I have four children, and people are afraid of me.
Part of me says I can’t blame them. I’m pretty terrifying when I’m in mom mode. Would you want to mess with a woman lugging a 17-pound baby in a car seat seat on one arm while simultaneously carrying a flailing and screaming 35-pound 3-year-old in the other? I wouldn’t. And that chick is me.
Having four children has been a lifestyle change to say the least. It took a lot of convincing for my husband, who was content with three. Three was already hard enough; the transition from two to three kids nearly did us in, but we’ve adjusted to zone defense.
So we had our fourth (and final), and the transition from three to four wasn’t as hard as I thought it would be. Don’t get me wrong, it isn’t easy. In fact, our life is pretty wild right now. Neither of us is ever fully rested, a child always needs something, money is extremely tight, and our house is always messy. I could go on.
Really, the biggest change I’ve noticed is how people react to us in public. I’ve noticed that when people see me out with my four kids (who are 7, 5, 3, and 5 months), they have at least one of three reactions: derision, amazement, or fear. I’ve also noticed that at the moment in my life when I need the most help, few are willing to step in.
This doesn’t take into account the people who know me. My parents, for instance, live an hour away and help us all the time. We would be lost without them. My in-laws live ten hours away, but always actively help when they visit. I have friends, who also have multiple children, that would drop what they are doing and help at a moment’s notice if I had an emergency. The people in my life are gold. I could not make it through a day, much less an hour, without them.
I’m talking about the people I meet out and about on an average day: at the store, the gym, and even church. These are the people who fear me, or maybe they fear my feral children. I was not blessed with calm little darlings; I got calamitous, curious, and passionate children who demand independence and my undying love in the same instant.
Those who look with derision: I’m talking to you, Sally Side-Eye. Yes, I see your look of disdain, not that you’re trying to hide it. I see you look my family up and down, judging the way I’m holding my 3-year-old (it’s hard being three and the third kid in the family; plus, he’s a classic Scorpio, so he needs a lot of extra love), and that I’m letting my 7- and 5-year-old gleefully skip down the aisle at church. Stop giving me side-eye and offer to help me juggle this circus. Perhaps you’d like to peruse the handy pamphlet our church provides for those who’ve forgotten what it’s like to bring small children to church. Spoiler alert: it’s really hard and dirty looks from old ladies don’t make it any easier.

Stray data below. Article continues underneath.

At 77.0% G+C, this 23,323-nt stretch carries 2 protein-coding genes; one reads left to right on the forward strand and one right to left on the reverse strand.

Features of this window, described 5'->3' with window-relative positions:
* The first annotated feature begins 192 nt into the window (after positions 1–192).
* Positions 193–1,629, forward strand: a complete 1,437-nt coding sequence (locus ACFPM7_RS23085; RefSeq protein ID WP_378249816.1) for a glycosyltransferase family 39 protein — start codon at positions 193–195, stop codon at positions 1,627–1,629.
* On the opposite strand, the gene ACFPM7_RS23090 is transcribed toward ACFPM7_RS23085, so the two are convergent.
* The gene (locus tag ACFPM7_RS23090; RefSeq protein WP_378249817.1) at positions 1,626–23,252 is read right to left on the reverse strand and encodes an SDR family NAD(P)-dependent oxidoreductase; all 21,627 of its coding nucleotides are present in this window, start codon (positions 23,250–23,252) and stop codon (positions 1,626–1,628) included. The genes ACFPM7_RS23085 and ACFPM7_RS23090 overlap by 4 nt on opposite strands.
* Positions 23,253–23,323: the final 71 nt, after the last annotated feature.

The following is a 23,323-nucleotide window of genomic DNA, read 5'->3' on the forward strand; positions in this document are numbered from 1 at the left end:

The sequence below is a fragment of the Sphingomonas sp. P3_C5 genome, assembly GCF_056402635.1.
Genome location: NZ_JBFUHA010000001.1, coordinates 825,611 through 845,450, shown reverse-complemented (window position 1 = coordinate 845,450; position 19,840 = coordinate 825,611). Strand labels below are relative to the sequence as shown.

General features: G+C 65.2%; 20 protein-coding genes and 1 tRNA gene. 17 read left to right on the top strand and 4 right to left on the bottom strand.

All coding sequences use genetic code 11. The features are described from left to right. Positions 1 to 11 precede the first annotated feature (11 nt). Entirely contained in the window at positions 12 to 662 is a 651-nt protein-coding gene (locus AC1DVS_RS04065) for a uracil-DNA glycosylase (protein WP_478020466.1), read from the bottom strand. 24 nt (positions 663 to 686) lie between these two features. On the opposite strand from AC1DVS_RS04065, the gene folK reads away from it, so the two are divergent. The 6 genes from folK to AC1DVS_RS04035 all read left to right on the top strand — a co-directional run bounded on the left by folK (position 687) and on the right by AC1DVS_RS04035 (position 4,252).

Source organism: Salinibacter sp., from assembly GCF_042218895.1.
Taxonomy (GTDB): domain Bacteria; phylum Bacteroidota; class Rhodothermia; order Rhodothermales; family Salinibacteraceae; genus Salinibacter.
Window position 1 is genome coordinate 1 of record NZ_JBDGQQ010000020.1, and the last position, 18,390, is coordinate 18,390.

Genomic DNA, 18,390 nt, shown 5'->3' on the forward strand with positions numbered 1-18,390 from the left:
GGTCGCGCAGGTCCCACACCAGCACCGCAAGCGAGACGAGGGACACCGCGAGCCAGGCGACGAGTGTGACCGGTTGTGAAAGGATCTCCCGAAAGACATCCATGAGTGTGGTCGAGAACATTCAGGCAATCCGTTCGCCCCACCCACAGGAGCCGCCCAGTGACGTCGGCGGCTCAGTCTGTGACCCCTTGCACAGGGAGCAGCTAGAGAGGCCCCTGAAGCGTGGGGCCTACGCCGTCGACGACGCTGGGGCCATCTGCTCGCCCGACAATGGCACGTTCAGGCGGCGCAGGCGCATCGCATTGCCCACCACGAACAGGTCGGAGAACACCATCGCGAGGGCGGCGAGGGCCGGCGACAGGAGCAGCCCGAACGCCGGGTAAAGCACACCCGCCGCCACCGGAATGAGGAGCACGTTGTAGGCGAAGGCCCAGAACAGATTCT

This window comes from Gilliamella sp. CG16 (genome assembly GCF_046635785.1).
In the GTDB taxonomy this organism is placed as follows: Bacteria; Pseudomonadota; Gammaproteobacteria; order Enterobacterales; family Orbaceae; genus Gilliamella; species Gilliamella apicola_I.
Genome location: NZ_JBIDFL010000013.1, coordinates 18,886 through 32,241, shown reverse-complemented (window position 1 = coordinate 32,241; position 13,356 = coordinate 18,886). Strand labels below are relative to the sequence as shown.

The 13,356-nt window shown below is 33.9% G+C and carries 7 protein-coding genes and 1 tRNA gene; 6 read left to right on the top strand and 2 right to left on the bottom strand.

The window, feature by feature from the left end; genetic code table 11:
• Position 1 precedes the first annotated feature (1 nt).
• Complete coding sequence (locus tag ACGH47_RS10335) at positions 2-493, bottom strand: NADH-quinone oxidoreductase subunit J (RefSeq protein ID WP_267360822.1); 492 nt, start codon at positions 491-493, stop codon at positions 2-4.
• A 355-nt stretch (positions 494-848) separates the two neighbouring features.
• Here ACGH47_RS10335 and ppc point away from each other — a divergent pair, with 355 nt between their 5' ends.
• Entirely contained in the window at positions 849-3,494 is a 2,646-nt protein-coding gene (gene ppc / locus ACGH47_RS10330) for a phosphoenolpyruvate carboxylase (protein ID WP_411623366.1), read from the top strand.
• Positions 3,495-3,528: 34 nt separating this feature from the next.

Those who look with amazement: This is the woman (usually) who watches from afar, mouth slightly agape, hand possibly over her heart. Perhaps she’ll have the courage to come up to me and say “your children are so lovely,” even after witnessing a full on meltdown from two of the children in the middle of Target. Those who look with amazement are my favorite because they remind me that my children are lovely, but they still fear me and rarely offer to help.
Those who look with fear: This is the person who thinks they’re going to catch what I have. That somehow, by mere proximity to me and my brood, they too will all of a sudden have four kids. This is the person who will go out of the way to avoid us. This is the guy at church who tries to make less room in his pew so that we won’t sit by him and his family. Here’s the thing: you fear me. I don’t fear you. So I am going to barge into the pew and force you to make room for us. I promise you, Pew-hogger Pete, your family will remain intact if you let us sit with you.
In almost every instance, those who look with fear are the worst. I’d rather deal with Sally Side-Eye anyday; at least she’s not getting in my way or making things harder for me. And that’s really what it comes down to: help or get out of my way.
Having four kids may be difficult, but it has not made my life worse. In fact, having four kids has made me stronger. I ask for help when I need it. I can be assertive when I need to be. I still stress over things I shouldn’t, but it’s a lot less than I used to. I don’t feel invincible, but I do feel empowered. I have four little lives that are my responsibility. They are mine. I grew them in my body. I birthed them. I fed them. I love them. These four children have made me feel more powerful than anything else in my life. So, maybe people should be afraid of me.
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